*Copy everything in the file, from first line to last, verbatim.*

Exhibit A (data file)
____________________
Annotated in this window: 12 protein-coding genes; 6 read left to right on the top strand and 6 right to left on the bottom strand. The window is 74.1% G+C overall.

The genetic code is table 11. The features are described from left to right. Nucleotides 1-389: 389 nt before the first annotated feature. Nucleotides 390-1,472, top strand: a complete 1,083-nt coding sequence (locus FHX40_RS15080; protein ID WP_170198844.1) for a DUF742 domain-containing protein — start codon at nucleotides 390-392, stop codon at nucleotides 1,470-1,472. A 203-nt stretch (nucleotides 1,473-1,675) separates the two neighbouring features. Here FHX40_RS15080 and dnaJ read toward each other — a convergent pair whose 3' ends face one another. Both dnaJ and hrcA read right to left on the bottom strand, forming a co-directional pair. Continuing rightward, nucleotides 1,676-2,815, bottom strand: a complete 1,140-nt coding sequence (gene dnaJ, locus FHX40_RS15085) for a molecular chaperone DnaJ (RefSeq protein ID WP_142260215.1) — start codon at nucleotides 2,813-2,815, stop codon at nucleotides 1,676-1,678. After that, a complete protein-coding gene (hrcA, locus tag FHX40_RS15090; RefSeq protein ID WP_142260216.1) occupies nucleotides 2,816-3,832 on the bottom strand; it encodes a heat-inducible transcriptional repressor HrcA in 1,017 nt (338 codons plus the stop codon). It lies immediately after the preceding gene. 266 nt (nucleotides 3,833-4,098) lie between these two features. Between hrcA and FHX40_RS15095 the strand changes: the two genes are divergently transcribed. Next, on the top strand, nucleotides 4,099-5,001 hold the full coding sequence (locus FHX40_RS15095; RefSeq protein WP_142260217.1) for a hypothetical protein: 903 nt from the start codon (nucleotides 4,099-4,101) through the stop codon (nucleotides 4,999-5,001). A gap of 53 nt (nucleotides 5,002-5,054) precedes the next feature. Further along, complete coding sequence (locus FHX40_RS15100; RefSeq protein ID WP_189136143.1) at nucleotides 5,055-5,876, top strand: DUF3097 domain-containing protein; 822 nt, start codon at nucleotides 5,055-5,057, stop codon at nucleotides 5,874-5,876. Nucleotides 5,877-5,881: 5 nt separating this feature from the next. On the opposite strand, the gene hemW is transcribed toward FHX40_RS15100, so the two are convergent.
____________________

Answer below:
Annotated in this window: 12 protein-coding genes; 6 read left to right on the top strand and 6 right to left on the bottom strand. The window is 74.1% G+C overall.

The genetic code is table 11. The features are described from left to right. Nucleotides 1-389: 389 nt before the first annotated feature. Nucleotides 390-1,472, top strand: a complete 1,083-nt coding sequence (locus FHX40_RS15080; protein ID WP_170198844.1) for a DUF742 domain-containing protein — start codon at nucleotides 390-392, stop codon at nucleotides 1,470-1,472. A 203-nt stretch (nucleotides 1,473-1,675) separates the two neighbouring features. Here FHX40_RS15080 and dnaJ read toward each other — a convergent pair whose 3' ends face one another. Both dnaJ and hrcA read right to left on the bottom strand, forming a co-directional pair. Continuing rightward, nucleotides 1,676-2,815, bottom strand: a complete 1,140-nt coding sequence (gene dnaJ, locus FHX40_RS15085) for a molecular chaperone DnaJ (RefSeq protein ID WP_142260215.1) — start codon at nucleotides 2,813-2,815, stop codon at nucleotides 1,676-1,678. After that, a complete protein-coding gene (hrcA, locus tag FHX40_RS15090; RefSeq protein ID WP_142260216.1) occupies nucleotides 2,816-3,832 on the bottom strand; it encodes a heat-inducible transcriptional repressor HrcA in 1,017 nt (338 codons plus the stop codon). It lies immediately after the preceding gene. 266 nt (nucleotides 3,833-4,098) lie between these two features. Between hrcA and FHX40_RS15095 the strand changes: the two genes are divergently transcribed. Next, on the top strand, nucleotides 4,099-5,001 hold the full coding sequence (locus FHX40_RS15095; RefSeq protein WP_142260217.1) for a hypothetical protein: 903 nt from the start codon (nucleotides 4,099-4,101) through the stop codon (nucleotides 4,999-5,001). A gap of 53 nt (nucleotides 5,002-5,054) precedes the next feature. Further along, complete coding sequence (locus FHX40_RS15100; RefSeq protein ID WP_189136143.1) at nucleotides 5,055-5,876, top strand: DUF3097 domain-containing protein; 822 nt, start codon at nucleotides 5,055-5,057, stop codon at nucleotides 5,874-5,876. Nucleotides 5,877-5,881: 5 nt separating this feature from the next. On the opposite strand, the gene hemW is transcribed toward FHX40_RS15100, so the two are convergent.